Tuesday, September 01, 2009
What with the summer travel, painting the house, getting Caroline squared away for 8th grade, and general exhaustion (!), I've not been making any fiber art. I just think about the unfinished projects I have going -- which I really do want to finish one of these days! Really! -- but I haven't had any hunk of time to dive into a fabric project.
In the midst of the August Stuff, Jean Wells' new book "Intuitive Color and Design" arrived. I blocked off an hour and parked myself in a lounge chair in the back yard, and fell in love.
Wow. That was my immediate reaction to the book, and it's still my reaction every time I pick it up.
You all probably know Jean Wells from the big Sisters, Oregon quilt show, and from her appearances on Simply Quilts, and her books with her daughter Valori. But this new book shows a whole new side of Jean and her work. Jean says right up front that she was inspired by a workshop with Nancy Crow, and it's clear that Nancy Crow's work with linear design and solid colors have heavily influenced Jean's new direction. Still, the work shown in this book has that simple, direct, clarity that is instantly appealing.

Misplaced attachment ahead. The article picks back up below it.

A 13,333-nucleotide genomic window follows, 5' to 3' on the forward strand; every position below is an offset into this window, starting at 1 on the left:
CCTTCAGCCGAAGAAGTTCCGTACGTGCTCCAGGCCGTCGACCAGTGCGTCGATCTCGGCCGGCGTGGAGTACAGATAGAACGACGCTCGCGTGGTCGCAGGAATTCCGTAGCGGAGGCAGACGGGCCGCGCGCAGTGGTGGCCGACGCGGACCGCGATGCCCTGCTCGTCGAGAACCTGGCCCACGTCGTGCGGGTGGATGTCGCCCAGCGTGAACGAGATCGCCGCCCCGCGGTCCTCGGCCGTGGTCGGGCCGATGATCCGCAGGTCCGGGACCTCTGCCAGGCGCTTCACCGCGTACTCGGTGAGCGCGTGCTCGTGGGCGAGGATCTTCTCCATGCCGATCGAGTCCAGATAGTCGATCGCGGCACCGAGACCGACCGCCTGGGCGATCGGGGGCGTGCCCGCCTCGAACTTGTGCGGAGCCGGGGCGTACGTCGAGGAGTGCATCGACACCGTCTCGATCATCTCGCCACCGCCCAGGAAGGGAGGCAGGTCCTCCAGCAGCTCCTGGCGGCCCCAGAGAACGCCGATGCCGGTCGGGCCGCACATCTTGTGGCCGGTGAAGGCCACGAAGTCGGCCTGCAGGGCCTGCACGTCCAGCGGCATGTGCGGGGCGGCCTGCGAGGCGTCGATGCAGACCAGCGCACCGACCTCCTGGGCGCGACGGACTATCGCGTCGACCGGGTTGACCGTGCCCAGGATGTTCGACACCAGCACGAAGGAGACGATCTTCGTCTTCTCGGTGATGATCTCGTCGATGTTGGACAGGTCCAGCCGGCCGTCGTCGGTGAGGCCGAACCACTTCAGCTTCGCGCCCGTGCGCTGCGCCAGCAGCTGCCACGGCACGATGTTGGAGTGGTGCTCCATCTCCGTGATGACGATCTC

What I especially like about this book is how Jean provides small lessons on seeing the world in a new way -- looking at lines and shapes, mainly -- and then on translating those new sights into cloth. She covers the artistic elements of design and composition, and then addresses sewing techniques for how to make designs in fabric. Jean pieces, so these aren't fused works -- but they're easily accessible to all levels of sewing ability.
Jean shows how she plays with designs in sketches, and then how the ultimate quilt resulted. (I love seeing the contrast between the original concept and the finished work.) She doesn't just stop at the quilt top, either. She discusses how to incorporate a quilting design that is compatible with the overall piece design, and she goes on to show various finishing techniques (including one that strikes me as rather odd an unappealing -- a square, pillow-esque construction she calls an "off the wall" quilt -- but that's just me... it's definitely different, and it may well appeal to some who want to finish their small pieces in a new and interesting way.)
This book is the first thing that has made me itch to get back to fabric -- not that I've been able to yet, but when I do, I'll probably have this book open and I'll be playing with an exercise or two!